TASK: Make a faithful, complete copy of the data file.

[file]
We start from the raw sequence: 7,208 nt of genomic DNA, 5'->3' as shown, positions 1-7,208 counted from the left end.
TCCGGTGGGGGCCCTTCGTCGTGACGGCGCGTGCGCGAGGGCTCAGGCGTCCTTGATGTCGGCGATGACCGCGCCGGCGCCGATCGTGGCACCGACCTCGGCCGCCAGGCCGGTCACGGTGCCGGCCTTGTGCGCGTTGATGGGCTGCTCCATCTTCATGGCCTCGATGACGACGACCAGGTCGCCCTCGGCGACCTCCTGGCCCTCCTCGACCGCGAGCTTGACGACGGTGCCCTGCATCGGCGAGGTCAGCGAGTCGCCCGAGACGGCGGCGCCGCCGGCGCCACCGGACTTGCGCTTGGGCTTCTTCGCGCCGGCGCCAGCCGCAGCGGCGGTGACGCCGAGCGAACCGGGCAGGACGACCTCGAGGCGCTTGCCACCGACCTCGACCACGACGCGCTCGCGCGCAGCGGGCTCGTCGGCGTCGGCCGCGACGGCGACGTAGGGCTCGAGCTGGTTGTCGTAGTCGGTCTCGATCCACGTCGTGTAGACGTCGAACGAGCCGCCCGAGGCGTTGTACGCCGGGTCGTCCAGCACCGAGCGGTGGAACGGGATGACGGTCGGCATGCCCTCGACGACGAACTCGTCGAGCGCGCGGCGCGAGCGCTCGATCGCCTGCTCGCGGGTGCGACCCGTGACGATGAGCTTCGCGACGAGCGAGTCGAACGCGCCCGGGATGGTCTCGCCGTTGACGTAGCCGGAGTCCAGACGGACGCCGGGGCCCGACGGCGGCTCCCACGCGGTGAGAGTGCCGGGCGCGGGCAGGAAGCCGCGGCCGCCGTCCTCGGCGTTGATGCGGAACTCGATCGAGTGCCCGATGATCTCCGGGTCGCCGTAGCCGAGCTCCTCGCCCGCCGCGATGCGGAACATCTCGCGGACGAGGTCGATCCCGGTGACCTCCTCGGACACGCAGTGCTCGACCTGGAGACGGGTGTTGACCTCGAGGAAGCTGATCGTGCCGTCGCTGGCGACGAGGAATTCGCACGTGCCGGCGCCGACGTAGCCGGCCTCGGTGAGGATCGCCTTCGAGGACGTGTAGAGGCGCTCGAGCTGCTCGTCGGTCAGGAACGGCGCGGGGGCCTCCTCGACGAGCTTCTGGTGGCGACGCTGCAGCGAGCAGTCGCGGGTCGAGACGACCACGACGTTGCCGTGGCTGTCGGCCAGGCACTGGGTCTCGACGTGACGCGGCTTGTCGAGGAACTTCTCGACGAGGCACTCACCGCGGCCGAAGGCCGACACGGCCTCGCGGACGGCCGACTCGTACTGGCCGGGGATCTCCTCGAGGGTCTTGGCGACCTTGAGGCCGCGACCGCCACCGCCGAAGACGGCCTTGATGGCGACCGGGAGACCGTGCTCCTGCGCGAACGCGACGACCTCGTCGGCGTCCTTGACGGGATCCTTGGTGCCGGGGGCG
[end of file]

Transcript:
We start from the raw sequence: 7,208 nt of genomic DNA, 5'->3' as shown, positions 1-7,208 counted from the left end.
TCCGGTGGGGGCCCTTCGTCGTGACGGCGCGTGCGCGAGGGCTCAGGCGTCCTTGATGTCGGCGATGACCGCGCCGGCGCCGATCGTGGCACCGACCTCGGCCGCCAGGCCGGTCACGGTGCCGGCCTTGTGCGCGTTGATGGGCTGCTCCATCTTCATGGCCTCGATGACGACGACCAGGTCGCCCTCGGCGACCTCCTGGCCCTCCTCGACCGCGAGCTTGACGACGGTGCCCTGCATCGGCGAGGTCAGCGAGTCGCCCGAGACGGCGGCGCCGCCGGCGCCACCGGACTTGCGCTTGGGCTTCTTCGCGCCGGCGCCAGCCGCAGCGGCGGTGACGCCGAGCGAACCGGGCAGGACGACCTCGAGGCGCTTGCCACCGACCTCGACCACGACGCGCTCGCGCGCAGCGGGCTCGTCGGCGTCGGCCGCGACGGCGACGTAGGGCTCGAGCTGGTTGTCGTAGTCGGTCTCGATCCACGTCGTGTAGACGTCGAACGAGCCGCCCGAGGCGTTGTACGCCGGGTCGTCCAGCACCGAGCGGTGGAACGGGATGACGGTCGGCATGCCCTCGACGACGAACTCGTCGAGCGCGCGGCGCGAGCGCTCGATCGCCTGCTCGCGGGTGCGACCCGTGACGATGAGCTTCGCGACGAGCGAGTCGAACGCGCCCGGGATGGTCTCGCCGTTGACGTAGCCGGAGTCCAGACGGACGCCGGGGCCCGACGGCGGCTCCCACGCGGTGAGAGTGCCGGGCGCGGGCAGGAAGCCGCGGCCGCCGTCCTCGGCGTTGATGCGGAACTCGATCGAGTGCCCGATGATCTCCGGGTCGCCGTAGCCGAGCTCCTCGCCCGCCGCGATGCGGAACATCTCGCGGACGAGGTCGATCCCGGTGACCTCCTCGGACACGCAGTGCTCGACCTGGAGACGGGTGTTGACCTCGAGGAAGCTGATCGTGCCGTCGCTGGCGACGAGGAATTCGCACGTGCCGGCGCCGACGTAGCCGGCCTCGGTGAGGATCGCCTTCGAGGACGTGTAGAGGCGCTCGAGCTGCTCGTCGGTCAGGAACGGCGCGGGGGCCTCCTCGACGAGCTTCTGGTGGCGACGCTGCAGCGAGCAGTCGCGGGTCGAGACGACCACGACGTTGCCGTGGCTGTCGGCCAGGCACTGGGTCTCGACGTGACGCGGCTTGTCGAGGAACTTCTCGACGAGGCACTCACCGCGGCCGAAGGCCGACACGGCCTCGCGGACGGCCGACTCGTACTGGCCGGGGATCTCCTCGAGGGTCTTGGCGACCTTGAGGCCGCGACCGCCACCGCCGAAGACGGCCTTGATGGCGACCGGGAGACCGTGCTCCTGCGCGAACGCGACGACCTCGTCGGCGTCCTTGACGGGATCCTTGGTGCCGGGGGCG